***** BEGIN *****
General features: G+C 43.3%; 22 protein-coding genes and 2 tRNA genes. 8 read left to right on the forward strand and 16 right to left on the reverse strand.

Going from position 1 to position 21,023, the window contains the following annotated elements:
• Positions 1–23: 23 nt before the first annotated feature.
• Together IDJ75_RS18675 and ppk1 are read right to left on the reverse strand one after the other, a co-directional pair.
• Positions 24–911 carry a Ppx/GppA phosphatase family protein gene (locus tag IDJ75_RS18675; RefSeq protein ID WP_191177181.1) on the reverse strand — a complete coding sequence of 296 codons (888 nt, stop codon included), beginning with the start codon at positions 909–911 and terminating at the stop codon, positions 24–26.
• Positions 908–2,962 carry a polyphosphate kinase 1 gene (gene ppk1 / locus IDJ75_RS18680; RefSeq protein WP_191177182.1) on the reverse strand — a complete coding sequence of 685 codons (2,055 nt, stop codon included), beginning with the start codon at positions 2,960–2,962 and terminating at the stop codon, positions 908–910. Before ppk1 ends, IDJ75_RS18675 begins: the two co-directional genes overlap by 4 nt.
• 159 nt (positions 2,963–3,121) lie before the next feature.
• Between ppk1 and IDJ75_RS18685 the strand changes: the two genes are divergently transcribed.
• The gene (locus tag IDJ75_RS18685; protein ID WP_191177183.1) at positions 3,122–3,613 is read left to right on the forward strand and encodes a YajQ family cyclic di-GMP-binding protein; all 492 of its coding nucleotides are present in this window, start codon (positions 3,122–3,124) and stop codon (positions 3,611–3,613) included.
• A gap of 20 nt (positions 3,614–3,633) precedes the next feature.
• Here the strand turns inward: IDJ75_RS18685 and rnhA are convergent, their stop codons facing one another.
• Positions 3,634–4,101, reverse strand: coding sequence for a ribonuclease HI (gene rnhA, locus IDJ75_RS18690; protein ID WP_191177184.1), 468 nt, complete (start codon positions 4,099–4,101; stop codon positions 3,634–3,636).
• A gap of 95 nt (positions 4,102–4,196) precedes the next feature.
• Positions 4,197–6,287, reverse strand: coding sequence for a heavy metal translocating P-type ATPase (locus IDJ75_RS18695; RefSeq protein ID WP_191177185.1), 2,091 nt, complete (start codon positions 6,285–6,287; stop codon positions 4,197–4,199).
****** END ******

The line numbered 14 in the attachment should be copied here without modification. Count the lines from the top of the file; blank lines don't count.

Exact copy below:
• Positions 4,197–6,287, reverse strand: coding sequence for a heavy metal translocating P-type ATPase (locus IDJ75_RS18695; RefSeq protein ID WP_191177185.1), 2,091 nt, complete (start codon positions 6,285–6,287; stop codon positions 4,197–4,199).